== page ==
▪ Claude Earl Francis, attorney for Midda Buffonge: The veteran jurist was a two-time Parliamentary representative for Barbuda. His son Ralph was also a prominent lawyer.
▪ Kenneth Allen, attorney for George Lee: Hailing from St. Peter’s in Montserrat, Allen attended the Inns of Court School of Law in London and was called to the bar in 1959.
▪ Desmond Christian, Crown prosecutor: He served on the Georgetown (Guyana) Magistrate’s Court, notably during prosecutions following the Jonestown Massacre in 1978.
MOMENT OF TRUTH
With so much at stake in the trial, precautions were taken to assure the jurors were not influenced. The nine-member, all-male jury was sequestered, coincidentally, at the Coconut Hill Hotel, just yards from the crime scene. Simon Meade was a chef at the hotel during the trial. During an interview in 2007, he explained the protocol.
“There were always two policemen there,” he said. “The jurors would play dominoes and other games. If one of them got up to go to the restroom, the police would make sure that’s where they went. They couldn’t talk to outsiders. Your family couldn’t visit you.”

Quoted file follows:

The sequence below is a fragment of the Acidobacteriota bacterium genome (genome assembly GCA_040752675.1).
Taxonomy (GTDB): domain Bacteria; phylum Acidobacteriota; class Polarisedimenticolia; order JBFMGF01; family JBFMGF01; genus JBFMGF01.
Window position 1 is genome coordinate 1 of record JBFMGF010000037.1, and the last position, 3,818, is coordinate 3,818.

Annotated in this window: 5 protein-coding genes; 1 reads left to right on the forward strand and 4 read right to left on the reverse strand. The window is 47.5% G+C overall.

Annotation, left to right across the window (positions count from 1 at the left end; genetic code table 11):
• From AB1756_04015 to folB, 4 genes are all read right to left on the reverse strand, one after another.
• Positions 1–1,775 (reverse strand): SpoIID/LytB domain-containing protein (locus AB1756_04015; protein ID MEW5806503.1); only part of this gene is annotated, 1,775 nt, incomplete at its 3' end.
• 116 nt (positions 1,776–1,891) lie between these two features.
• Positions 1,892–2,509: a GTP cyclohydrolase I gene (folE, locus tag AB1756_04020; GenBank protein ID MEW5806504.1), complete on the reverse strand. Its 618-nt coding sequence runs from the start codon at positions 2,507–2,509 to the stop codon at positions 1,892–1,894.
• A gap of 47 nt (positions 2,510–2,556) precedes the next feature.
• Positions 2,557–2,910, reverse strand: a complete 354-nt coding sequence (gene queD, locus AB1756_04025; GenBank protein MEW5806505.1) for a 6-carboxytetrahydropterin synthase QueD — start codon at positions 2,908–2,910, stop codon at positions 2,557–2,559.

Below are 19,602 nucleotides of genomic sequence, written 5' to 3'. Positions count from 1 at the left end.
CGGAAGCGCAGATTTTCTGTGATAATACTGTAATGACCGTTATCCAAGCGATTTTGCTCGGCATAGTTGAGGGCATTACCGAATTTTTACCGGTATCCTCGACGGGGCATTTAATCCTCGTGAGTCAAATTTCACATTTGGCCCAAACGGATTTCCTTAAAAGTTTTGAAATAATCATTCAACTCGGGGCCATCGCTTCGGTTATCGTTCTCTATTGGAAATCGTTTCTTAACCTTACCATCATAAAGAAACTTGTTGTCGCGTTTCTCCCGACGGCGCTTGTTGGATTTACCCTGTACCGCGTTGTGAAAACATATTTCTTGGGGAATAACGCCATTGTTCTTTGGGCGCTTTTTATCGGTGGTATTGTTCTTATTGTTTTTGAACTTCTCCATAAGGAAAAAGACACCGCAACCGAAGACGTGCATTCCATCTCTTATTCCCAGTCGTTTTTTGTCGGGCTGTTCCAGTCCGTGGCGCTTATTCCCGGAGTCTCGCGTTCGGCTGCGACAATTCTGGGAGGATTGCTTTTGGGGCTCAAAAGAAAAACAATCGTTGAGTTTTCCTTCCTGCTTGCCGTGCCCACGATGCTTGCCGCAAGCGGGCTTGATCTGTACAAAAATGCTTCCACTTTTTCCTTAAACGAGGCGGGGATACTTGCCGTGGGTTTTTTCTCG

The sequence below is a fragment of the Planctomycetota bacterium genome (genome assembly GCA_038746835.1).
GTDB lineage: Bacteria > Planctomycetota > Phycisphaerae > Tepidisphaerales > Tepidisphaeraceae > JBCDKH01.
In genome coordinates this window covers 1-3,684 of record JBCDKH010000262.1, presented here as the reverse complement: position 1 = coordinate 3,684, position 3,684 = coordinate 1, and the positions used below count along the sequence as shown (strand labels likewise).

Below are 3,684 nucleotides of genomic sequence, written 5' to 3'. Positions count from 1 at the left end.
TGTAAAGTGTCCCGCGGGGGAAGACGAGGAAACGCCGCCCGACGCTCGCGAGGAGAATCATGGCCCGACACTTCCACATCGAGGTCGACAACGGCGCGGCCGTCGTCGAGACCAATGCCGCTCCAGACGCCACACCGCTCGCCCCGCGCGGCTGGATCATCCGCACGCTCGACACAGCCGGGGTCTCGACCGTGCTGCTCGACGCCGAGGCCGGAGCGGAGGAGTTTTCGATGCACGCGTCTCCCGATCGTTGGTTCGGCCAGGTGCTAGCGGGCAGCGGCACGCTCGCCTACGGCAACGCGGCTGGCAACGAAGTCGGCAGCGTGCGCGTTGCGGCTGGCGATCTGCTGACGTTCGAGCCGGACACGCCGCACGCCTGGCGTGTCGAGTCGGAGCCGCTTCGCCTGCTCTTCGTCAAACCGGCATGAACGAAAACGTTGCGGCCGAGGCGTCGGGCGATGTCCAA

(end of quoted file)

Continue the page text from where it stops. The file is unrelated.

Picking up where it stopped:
When the trial began, Christian – the Crown attorney – went full force at the defendants, describing their alleged actions as not just violent but diabolical: “This crime was conceived in iniquity and carried out with the spirit of a demon,” he told the jury.
Christian had developed a reputation in legal circles for being long-winded, but for this case he had a key witness whose testimony would speak volumes. His name: Joseph Buffonge, better known as “Asia Blood”. He was the cousin of Joseph “Midda” Buffonge. That’s correct: the main suspect and the star witness had the same name.